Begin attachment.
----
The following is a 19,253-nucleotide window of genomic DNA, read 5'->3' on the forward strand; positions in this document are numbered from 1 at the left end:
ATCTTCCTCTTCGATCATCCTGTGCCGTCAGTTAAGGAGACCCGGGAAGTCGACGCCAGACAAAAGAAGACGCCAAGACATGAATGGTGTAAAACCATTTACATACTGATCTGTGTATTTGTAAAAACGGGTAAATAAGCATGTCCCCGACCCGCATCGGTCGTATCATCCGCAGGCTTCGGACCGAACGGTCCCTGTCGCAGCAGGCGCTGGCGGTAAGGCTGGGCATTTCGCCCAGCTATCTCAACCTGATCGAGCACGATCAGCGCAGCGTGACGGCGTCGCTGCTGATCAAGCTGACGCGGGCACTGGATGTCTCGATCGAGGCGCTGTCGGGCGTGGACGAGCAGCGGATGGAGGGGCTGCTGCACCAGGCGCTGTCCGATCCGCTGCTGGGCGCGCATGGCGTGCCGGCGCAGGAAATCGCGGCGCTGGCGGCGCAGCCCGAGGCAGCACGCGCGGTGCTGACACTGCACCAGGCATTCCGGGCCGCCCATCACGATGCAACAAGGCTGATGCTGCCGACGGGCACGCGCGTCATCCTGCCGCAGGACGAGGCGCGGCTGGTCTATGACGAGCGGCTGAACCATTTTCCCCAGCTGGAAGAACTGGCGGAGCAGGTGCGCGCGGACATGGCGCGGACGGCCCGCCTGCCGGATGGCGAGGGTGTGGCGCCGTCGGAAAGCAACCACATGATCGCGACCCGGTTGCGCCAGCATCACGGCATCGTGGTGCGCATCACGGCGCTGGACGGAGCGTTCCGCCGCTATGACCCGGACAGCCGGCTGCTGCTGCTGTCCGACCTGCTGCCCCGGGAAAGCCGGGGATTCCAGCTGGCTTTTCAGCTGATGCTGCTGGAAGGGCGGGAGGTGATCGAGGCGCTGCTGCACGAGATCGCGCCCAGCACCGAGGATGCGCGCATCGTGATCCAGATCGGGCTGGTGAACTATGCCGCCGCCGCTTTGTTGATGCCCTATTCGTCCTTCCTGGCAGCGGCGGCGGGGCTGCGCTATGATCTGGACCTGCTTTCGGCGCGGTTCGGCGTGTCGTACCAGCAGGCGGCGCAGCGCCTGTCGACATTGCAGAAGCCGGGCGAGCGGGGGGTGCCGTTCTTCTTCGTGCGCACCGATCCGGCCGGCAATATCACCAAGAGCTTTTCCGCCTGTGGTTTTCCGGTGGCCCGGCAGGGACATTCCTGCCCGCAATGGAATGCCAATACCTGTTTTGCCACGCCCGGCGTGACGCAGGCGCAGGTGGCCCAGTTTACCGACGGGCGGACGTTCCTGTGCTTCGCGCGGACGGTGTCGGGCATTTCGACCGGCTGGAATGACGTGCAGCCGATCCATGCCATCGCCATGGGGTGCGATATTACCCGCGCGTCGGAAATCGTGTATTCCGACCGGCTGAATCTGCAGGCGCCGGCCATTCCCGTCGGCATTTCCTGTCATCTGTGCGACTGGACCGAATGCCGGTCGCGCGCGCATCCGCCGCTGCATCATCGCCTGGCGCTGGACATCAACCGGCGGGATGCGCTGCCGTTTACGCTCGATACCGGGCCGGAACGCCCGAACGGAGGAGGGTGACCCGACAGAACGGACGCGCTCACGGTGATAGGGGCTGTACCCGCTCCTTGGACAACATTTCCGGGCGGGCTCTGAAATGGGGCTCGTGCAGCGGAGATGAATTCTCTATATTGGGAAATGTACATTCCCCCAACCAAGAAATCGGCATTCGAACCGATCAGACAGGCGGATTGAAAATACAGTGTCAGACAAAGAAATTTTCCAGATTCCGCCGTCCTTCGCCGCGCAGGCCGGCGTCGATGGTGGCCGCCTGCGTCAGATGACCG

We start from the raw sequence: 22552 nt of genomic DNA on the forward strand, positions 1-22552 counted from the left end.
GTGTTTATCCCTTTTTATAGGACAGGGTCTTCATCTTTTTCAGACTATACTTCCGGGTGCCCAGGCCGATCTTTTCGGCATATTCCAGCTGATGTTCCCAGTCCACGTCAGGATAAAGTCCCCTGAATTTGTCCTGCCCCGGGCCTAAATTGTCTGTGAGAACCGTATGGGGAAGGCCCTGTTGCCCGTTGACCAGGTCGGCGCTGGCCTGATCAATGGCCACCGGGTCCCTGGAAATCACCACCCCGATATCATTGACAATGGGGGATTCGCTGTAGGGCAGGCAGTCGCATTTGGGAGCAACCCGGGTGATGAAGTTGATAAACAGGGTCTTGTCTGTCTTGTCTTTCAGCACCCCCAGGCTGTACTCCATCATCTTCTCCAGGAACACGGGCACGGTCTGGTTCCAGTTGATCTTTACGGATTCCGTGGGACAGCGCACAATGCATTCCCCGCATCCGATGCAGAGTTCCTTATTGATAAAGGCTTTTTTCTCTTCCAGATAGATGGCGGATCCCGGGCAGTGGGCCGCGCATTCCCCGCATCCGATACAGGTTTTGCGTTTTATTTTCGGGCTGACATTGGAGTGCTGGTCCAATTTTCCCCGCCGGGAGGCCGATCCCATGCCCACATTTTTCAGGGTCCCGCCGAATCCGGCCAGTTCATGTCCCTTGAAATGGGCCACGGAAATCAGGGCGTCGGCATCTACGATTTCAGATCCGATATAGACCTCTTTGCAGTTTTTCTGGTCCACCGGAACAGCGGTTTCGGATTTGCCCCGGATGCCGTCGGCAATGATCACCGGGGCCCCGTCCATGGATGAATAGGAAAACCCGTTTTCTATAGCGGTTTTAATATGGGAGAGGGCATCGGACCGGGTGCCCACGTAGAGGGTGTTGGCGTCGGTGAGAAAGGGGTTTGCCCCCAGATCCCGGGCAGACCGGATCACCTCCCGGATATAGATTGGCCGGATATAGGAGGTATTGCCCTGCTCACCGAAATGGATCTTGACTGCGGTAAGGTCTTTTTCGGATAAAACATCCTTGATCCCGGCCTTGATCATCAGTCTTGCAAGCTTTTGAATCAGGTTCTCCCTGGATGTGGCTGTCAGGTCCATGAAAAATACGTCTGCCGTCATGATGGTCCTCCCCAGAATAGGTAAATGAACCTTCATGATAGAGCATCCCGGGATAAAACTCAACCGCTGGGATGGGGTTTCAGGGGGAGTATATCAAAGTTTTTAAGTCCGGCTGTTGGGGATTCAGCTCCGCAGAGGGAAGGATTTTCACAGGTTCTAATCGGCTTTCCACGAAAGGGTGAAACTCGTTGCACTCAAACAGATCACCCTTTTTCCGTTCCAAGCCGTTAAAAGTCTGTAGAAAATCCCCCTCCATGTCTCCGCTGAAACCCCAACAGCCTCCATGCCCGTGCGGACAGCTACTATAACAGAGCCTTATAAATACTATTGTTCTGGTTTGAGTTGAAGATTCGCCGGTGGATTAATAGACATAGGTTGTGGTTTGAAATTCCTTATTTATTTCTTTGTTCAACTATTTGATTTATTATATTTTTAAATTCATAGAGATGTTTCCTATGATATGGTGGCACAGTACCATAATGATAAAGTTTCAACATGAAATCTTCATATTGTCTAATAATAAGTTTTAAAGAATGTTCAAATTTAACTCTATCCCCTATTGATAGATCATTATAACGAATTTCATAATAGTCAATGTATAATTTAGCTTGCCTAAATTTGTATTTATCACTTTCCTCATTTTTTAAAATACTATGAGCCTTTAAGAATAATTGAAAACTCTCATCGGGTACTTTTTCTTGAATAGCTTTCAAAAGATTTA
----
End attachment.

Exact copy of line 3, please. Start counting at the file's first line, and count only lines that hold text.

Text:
We start from the raw sequence: 22552 nt of genomic DNA on the forward strand, positions 1-22552 counted from the left end.